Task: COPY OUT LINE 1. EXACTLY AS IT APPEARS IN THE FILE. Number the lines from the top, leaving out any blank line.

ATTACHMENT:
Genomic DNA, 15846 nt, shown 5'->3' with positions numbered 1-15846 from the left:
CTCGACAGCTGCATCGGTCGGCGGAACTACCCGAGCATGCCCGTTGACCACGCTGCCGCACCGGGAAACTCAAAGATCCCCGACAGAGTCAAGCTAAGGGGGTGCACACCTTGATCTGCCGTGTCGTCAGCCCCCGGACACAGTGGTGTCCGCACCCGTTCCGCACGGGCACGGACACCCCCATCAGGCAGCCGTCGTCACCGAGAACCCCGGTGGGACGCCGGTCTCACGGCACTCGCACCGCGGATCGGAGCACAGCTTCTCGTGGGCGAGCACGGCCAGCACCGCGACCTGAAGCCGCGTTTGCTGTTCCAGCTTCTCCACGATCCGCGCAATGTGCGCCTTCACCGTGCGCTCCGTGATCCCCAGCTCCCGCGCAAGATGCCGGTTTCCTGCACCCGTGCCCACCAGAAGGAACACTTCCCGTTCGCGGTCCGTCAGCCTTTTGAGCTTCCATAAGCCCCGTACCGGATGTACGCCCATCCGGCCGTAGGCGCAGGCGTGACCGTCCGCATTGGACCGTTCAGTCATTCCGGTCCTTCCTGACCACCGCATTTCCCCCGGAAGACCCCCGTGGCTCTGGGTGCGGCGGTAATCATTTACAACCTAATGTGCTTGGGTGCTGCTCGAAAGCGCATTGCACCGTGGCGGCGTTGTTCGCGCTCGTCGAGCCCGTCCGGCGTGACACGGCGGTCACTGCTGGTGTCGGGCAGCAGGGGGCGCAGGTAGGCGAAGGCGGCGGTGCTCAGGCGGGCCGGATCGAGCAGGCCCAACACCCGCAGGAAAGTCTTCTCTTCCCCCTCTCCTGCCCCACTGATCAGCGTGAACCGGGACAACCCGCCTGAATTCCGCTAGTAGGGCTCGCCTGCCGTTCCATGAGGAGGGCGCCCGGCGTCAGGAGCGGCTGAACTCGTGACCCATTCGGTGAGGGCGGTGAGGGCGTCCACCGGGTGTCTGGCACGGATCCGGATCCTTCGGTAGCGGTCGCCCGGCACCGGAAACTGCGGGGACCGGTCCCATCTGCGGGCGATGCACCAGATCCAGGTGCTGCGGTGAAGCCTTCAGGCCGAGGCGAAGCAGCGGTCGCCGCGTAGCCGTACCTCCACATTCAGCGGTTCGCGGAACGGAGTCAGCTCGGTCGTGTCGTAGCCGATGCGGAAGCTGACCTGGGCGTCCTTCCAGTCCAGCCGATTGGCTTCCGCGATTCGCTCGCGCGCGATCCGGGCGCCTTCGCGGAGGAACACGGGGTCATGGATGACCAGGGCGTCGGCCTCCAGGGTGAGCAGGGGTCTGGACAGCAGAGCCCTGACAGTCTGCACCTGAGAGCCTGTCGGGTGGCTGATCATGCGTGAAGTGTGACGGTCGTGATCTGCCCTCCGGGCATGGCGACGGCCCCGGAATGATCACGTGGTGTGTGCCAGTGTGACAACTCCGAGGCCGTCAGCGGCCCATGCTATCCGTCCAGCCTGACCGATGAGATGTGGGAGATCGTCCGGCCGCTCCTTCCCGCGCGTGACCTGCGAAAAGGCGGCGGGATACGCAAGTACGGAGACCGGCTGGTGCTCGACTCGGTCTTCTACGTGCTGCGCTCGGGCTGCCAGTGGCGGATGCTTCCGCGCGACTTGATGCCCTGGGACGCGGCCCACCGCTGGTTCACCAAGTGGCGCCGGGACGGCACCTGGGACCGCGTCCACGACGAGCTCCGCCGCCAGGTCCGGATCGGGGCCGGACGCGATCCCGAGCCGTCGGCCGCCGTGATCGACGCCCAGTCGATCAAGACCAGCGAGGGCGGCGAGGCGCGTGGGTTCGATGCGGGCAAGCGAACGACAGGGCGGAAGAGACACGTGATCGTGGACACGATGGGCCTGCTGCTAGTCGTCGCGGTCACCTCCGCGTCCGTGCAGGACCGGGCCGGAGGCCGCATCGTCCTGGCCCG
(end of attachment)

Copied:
Genomic DNA, 15846 nt, shown 5'->3' with positions numbered 1-15846 from the left: